The Nuclear Regulatory Commission has released for “unrestricted use” most of the land on and around where the Zion nuclear power plant once operated in northeastern Illinois. This means that any residual radiation is below the NRC’s limits and there will be no further regulatory controls by the agency for that portion of the property.

Centrus meets initial HALEU enrichment requirements with 20 kg delivery

November 9, 2023, 7:05AMNuclear News
Centrus Energy staff posing in front of the American Centrifuge Plant. (Image: Centrus Energy)

Centrus Energy and the Department of Energy announced November 7 that Centrus has produced 20 kilograms of HALEU at the DOE-owned American Centrifuge Plant in Piketon, Ohio, satisfying Phase One of a DOE contract to stand up and operate 16 advanced centrifuges. Centrus will now move on to Phase Two of the contract, which requires a full year of HALEU production at a rate of 900 kilograms per year.


A piece of nuclear history: Digitizing archived nuclear films

November 8, 2023, 3:00PMANS News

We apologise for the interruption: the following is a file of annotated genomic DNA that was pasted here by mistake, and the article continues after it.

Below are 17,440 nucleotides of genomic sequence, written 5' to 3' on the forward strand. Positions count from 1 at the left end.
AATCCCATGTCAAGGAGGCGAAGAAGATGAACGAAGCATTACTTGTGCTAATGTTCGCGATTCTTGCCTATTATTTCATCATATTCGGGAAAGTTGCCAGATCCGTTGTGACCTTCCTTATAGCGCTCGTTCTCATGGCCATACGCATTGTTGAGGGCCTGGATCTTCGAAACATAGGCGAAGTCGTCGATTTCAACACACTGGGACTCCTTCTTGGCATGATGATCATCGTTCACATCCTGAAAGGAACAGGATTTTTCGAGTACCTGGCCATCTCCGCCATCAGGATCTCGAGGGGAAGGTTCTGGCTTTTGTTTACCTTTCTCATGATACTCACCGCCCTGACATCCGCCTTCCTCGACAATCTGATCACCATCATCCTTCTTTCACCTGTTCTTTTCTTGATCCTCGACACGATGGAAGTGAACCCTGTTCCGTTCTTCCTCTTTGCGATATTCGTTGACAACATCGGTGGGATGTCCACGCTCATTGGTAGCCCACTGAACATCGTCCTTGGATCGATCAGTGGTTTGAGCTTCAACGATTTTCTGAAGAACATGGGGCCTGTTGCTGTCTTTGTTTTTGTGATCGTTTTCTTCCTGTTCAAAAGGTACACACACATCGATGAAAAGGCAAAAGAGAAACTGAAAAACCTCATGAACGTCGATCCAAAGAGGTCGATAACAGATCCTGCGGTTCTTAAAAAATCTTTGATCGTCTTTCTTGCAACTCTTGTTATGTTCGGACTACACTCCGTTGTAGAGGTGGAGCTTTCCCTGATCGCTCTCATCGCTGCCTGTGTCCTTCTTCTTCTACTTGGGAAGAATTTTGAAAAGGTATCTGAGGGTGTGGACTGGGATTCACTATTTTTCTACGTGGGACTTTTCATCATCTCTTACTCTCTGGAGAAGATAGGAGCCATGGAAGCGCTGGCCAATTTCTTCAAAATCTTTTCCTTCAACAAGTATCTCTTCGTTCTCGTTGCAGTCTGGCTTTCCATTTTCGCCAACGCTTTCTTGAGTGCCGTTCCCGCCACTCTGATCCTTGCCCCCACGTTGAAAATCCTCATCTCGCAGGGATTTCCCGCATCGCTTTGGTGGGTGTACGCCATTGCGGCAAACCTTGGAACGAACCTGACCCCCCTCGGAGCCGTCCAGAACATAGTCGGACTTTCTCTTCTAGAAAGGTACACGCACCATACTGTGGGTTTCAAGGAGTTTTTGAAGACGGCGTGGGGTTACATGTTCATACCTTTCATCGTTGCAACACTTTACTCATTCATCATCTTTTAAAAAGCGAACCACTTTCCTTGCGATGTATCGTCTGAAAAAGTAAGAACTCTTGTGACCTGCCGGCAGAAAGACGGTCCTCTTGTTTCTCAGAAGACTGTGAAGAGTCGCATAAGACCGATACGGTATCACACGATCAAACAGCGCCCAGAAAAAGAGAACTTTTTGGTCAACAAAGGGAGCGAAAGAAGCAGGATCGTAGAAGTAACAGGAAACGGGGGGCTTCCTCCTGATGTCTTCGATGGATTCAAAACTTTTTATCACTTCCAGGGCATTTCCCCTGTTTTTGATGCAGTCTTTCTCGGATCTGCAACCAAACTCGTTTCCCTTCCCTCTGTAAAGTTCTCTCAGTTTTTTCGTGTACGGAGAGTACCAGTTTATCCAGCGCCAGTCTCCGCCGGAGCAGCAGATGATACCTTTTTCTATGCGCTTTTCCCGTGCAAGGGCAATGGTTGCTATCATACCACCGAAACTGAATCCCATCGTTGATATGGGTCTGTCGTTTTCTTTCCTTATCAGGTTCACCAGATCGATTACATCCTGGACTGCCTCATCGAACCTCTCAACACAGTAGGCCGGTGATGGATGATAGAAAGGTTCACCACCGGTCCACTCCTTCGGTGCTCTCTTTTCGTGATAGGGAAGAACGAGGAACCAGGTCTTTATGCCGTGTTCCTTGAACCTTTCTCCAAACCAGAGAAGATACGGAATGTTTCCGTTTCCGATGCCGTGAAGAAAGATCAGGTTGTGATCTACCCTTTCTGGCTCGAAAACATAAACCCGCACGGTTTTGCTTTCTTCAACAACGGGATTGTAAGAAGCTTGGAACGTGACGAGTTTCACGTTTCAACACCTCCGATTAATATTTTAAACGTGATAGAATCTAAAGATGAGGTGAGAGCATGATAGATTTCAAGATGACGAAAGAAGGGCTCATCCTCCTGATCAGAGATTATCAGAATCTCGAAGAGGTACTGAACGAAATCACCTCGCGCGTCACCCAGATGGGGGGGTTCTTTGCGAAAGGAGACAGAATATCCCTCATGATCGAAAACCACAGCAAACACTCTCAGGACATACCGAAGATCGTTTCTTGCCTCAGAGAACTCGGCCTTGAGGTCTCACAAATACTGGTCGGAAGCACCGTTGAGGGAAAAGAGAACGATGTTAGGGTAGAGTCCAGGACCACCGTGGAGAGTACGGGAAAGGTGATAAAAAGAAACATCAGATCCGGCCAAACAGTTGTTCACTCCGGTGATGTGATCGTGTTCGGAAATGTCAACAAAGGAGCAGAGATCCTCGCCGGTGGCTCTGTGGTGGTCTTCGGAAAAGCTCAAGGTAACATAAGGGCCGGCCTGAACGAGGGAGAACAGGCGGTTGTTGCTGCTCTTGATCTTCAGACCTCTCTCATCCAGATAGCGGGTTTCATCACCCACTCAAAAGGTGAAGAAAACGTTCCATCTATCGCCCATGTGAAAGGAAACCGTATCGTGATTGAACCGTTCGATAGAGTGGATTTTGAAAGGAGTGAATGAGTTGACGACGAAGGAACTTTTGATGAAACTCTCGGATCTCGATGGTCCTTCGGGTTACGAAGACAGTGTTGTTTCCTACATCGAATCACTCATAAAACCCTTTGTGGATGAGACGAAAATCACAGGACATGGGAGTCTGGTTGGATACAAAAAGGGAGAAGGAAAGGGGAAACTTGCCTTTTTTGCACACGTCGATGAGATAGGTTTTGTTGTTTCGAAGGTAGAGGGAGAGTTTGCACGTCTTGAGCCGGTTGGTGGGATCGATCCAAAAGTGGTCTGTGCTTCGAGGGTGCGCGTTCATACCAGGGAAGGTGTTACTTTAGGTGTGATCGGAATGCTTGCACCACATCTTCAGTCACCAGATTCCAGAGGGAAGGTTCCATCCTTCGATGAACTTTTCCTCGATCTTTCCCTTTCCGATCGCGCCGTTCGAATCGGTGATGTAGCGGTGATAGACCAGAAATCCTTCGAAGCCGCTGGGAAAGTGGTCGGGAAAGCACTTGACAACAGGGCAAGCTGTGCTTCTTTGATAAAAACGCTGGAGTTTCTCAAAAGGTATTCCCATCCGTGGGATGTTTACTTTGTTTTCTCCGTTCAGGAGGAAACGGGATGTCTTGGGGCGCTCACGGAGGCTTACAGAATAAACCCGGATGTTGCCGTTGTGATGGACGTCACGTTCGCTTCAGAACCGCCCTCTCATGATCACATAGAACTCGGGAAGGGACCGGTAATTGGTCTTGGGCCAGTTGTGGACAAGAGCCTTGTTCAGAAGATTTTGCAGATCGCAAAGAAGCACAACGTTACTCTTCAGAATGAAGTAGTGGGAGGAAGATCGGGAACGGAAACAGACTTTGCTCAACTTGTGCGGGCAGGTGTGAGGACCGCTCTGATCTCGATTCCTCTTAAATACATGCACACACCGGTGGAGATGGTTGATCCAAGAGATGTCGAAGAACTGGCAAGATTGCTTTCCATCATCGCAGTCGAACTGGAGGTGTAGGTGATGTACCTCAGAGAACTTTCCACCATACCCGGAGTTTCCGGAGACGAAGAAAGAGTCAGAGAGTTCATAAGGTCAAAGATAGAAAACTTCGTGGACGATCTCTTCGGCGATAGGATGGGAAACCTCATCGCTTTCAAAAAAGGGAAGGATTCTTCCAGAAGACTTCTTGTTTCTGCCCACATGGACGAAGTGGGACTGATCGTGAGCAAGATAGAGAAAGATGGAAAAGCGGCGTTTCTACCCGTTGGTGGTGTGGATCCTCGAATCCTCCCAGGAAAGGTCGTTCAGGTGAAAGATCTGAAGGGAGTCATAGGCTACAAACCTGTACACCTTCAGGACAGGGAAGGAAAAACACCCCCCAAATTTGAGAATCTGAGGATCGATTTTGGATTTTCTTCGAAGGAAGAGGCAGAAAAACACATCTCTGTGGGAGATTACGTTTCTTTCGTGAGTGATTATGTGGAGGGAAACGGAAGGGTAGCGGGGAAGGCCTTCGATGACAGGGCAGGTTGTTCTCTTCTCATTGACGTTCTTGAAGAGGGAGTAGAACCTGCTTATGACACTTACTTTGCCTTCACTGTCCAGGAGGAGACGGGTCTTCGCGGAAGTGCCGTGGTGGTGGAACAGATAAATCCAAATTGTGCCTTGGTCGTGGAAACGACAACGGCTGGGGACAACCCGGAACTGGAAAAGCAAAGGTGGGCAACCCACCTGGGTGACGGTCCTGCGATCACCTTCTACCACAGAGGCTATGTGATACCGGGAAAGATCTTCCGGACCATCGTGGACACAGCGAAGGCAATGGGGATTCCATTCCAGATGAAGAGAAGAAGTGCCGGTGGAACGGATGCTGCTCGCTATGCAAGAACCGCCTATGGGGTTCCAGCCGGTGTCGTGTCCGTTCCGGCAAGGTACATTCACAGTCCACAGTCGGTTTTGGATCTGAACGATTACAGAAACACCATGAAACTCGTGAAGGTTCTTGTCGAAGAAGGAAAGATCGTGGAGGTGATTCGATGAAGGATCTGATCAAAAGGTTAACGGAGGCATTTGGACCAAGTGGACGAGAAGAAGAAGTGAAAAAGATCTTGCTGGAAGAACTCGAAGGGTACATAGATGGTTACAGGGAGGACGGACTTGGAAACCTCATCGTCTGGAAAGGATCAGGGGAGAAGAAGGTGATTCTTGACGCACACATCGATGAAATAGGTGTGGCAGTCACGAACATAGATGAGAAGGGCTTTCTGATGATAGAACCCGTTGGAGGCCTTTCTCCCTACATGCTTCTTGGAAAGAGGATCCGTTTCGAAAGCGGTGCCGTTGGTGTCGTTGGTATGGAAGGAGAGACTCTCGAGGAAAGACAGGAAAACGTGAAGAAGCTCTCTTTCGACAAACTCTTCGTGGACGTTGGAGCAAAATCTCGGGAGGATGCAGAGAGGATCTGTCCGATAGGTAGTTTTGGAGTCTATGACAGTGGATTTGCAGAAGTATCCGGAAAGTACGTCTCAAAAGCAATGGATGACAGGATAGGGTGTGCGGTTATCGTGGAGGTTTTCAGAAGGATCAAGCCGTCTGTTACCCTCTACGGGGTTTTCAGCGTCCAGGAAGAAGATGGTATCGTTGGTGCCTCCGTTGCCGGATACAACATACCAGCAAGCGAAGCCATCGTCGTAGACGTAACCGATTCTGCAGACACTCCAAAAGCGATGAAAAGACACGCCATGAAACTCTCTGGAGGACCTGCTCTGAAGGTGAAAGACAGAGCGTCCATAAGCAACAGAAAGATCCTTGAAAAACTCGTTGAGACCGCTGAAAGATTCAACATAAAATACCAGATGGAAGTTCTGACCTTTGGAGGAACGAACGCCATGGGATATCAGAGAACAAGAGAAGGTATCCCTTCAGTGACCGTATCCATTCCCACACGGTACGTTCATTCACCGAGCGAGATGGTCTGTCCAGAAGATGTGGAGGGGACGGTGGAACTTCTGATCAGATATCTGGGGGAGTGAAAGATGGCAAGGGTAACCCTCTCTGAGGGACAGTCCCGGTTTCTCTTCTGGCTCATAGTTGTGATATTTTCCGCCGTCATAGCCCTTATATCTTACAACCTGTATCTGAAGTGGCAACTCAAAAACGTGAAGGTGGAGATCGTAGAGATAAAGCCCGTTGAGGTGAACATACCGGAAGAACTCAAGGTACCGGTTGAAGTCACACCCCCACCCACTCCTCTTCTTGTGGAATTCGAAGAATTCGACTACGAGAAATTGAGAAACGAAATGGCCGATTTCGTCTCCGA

As far back as the 1940s, the U.S. Atomic Energy Commission and other organizations commissioned dozens of nuclear energy–related educational films. They delve into a variety of topics, including the development of nuclear reactors, radiation and reactors for space, and the political history of nuclear technology in the United States.

Belarusian Unit 2 begins commercial operation

November 8, 2023, 12:00PMNuclear News
The Belarusian nuclear plant. (Photo: Rosatom)

The second of the two VVER-1200 pressurized water reactors at Belarusian, the sole nuclear power plant in Belarus, has entered commercial operation, Russia’s state-owned atomic energy corporation Rosatom announced last week.

Hanford pours first glass from Vit Plant melter

November 8, 2023, 9:30AMRadwaste Solutions
Workers monitor the pouring of melter glass from a control room in Hanford’s LAW Facility. (Photo: DOE)

The Department of Energy’s Office of Environmental Management said crews at its Hanford Site in Washington state have started pouring the first molten glass from a waste vitrification melter into a stainless steel container at the site’s Waste Treatment and Immobilization Plant, also known as the Vit Plant.

IAEA gives thumbs-up to Estonia’s nuclear infrastructure development

November 8, 2023, 7:00AMNuclear News